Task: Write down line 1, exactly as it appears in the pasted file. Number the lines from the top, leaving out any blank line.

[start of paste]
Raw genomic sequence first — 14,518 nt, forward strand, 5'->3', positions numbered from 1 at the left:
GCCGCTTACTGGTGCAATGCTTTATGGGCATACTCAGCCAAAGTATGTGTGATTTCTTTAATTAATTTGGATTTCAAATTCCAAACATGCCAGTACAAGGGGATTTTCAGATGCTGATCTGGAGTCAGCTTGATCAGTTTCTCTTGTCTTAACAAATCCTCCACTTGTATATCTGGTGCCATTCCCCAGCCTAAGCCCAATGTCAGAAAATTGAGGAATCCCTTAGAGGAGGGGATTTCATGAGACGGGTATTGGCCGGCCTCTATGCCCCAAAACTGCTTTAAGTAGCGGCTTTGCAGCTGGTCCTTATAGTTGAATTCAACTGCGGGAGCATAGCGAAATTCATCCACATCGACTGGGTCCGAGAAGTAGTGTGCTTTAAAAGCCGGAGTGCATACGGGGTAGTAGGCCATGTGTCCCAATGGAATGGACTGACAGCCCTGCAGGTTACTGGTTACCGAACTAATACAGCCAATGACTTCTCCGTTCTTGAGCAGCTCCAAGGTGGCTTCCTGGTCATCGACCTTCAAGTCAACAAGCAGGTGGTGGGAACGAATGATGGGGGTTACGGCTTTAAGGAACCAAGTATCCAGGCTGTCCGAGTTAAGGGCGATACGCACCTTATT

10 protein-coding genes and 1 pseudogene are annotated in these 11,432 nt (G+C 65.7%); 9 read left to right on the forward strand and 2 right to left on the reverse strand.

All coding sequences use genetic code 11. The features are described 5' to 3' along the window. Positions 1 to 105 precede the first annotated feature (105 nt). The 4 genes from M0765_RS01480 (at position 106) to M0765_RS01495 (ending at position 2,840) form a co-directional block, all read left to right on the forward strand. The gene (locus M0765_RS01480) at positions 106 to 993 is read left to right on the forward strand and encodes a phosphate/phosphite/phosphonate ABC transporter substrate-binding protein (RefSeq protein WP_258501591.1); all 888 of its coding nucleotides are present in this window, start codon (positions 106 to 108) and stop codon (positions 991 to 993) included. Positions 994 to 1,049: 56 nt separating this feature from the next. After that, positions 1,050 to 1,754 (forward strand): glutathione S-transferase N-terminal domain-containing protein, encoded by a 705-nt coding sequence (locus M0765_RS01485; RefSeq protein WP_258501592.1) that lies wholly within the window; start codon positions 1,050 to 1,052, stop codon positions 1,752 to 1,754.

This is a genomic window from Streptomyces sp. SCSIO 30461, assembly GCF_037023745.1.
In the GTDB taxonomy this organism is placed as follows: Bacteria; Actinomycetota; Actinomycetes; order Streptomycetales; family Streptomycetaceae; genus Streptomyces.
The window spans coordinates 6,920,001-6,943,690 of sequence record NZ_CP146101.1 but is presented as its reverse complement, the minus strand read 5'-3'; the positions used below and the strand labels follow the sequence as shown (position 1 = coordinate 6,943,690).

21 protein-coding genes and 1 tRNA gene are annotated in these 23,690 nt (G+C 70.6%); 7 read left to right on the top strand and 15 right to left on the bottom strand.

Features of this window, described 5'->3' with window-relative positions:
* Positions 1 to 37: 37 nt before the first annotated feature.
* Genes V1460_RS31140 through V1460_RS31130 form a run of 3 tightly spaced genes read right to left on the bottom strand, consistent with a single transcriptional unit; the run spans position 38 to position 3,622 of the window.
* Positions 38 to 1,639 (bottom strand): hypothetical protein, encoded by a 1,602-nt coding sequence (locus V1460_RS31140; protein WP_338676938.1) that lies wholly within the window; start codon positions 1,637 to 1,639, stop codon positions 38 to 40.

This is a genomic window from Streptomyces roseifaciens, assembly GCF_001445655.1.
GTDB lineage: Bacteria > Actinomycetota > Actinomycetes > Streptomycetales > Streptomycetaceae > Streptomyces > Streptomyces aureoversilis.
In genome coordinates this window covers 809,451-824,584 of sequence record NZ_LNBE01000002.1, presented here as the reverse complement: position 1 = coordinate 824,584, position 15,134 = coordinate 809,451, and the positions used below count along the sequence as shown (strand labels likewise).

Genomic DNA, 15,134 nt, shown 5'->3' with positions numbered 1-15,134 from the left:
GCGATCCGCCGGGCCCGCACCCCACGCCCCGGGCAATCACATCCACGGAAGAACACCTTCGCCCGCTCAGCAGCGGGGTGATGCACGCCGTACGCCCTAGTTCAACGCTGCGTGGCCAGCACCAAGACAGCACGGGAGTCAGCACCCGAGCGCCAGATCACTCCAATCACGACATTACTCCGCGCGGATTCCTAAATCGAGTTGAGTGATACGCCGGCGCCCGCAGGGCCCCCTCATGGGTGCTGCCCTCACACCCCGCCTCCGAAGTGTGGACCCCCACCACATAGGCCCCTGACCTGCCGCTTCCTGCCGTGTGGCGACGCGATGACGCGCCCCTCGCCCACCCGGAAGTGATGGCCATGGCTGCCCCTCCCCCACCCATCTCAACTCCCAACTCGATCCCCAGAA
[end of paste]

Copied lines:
Raw genomic sequence first — 14,518 nt, forward strand, 5'->3', positions numbered from 1 at the left: